The recent Television Critics Association Summer Press Tour was an ideal time for Ryan Murphy to clear the air: The out producer was still riding high on the success of Glee and the generally good buzz about his new fall show, American Horror Story. But the public thrashing he got for announcing that Lea Michele, Chris Colfer and Cory Monteith would be departing Glee at the end of next season still stung. (He’s since back-pedaled from that proclamation.)
Hitting the press rounds, Murphy gave a couple of “mea culpas,” painted himself as something of a victim and teased his upcoming projects.
In chatting with Deadline.com’s Nikki Finke, Murphy revealed he’s had his life threatened over Glee—not from angry fans but from the homophobic lunatic fringe.
I’ve gotten death threats. Yes, I have. I think any time you shine a spotlight on homosexuality or minorities and you try and say they are as normal or as worthy as acceptance as others, the people who are on the fringe don’t like that and they will come after you. And they have come after me.
The thing with Kings of Leon was them saying, ‘Isn’t it cool that we turned down Glee.’ It was stupid and arrogant and I said ‘Fuck you, Kings of Leon’ and I should have never said it. I feel that started a douchey thing about me that I don’t think is true and I’m very regretful about that. I know that’s where it started. Up until then, Glee was gold. I made a mistake. Because the truth of the matter is I love that band. I screwed myself.
Of course Kings of Leon just imploded, with singer Caleb Followill walking off stage mid-concert and the band canceling the remainder of its tour, so maybe Murphy actually feels vindicated on that front.
Still for an Emmy-winning super-producer worth billions, he knows how to play the wounded-puppy card.
When I read a Nikki Finke piece where she calls me ‘a megalomaniac in the making’, does it hurt my feelings? One hundred percent. It makes me stand back and say, ‘What? Am I that person? I don’t want to be that person.’ Does seeing that word in print connected to my name make me feel that I need to try harder to express myself in a gentler calmer way? Yes. Everybody wants to be liked. Do I fuck up? All the time.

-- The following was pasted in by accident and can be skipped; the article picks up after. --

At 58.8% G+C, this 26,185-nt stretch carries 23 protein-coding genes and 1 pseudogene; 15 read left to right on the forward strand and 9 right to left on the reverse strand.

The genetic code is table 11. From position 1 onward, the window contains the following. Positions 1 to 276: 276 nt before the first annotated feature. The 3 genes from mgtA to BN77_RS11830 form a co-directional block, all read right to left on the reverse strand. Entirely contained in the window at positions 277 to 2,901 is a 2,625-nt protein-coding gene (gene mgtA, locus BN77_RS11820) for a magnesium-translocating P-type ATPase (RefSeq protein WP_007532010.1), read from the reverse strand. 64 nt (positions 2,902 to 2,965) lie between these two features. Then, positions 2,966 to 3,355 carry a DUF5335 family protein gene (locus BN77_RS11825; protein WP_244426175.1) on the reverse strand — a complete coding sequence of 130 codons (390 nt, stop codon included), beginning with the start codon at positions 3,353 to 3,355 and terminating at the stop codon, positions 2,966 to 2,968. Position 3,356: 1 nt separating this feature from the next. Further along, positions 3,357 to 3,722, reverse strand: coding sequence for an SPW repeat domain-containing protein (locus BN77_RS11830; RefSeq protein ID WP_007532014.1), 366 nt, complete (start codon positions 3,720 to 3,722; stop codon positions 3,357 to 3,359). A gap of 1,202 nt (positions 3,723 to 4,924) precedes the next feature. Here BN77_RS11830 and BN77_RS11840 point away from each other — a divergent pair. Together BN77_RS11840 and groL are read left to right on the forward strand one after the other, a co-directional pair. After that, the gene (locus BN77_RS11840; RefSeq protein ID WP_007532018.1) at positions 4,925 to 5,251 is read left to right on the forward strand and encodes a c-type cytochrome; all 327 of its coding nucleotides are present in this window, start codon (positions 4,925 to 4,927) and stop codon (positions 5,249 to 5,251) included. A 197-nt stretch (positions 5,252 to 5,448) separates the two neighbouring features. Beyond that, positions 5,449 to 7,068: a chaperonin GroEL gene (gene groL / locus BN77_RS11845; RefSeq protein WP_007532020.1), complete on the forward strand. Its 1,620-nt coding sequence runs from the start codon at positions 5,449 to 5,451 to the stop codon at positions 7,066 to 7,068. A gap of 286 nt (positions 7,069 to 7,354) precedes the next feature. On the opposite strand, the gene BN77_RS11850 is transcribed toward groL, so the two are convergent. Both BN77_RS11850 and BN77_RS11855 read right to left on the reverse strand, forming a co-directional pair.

Moving on to American Horror Story, his new FX series about a troubled couple (Friday Night Lights‘ Connie Britton and The Practice‘s Dylan McDermott) who move cross-country to save their marriage and encounter Lynch-like weirdness in their new home. With the show yet to air—and no inflated actor egos to sidestep—Murphy seems a bit more on solid ground.
We call it a psycho sexual thriller. It has an amazing cast: Dylan MacDermott, Jessica Lange and Connie Britton. I always wanted to work with all those actors and I went after them and I got them. To me, it’s what I was obsessed with as a kid which were thriller horror movies. It’s my homage and tribute to movies like Don’t Look Now, The Shining, and Rosemary’s Baby.
But the way he describes it to the Los Angeles Times’ Yvonne Villarreal, it sounds more as Desperate Housewives (R.I.P.) than Twin Peaks.
Murphy cautions against getting too wrapped up in the horror of it all. The show “was never really about horror,” he said. “It really was about marriage and infidelity. It permeates all the characters, they all experience different points of view on that topic.”
When it comes to talk of films, Murphy was mum on the upcoming Glee 3-D but he did drop something of a shocker in his chat with Finke: He’s planning on helming the long-awaited film adaptation of The Normal Heart.
I optioned it and there’s a brilliant script that Larry Kramer wrote and I’m going to do that with Mark Ruffalo and maybe Julie Roberts. I believe in that play.
First Barbra Streisand, and now Ryan Murphy threatening to bring Kramer’s magnum opus to the screen? Do you have to be a gay (or gay-adjacent) egomaniac to have anything to do with that script?
And while we still love Julia Roberts, we’d sooner buy Chris Colfer as Ned Weeks than Miss Eat Pray Love as Dr. Emma Brookner.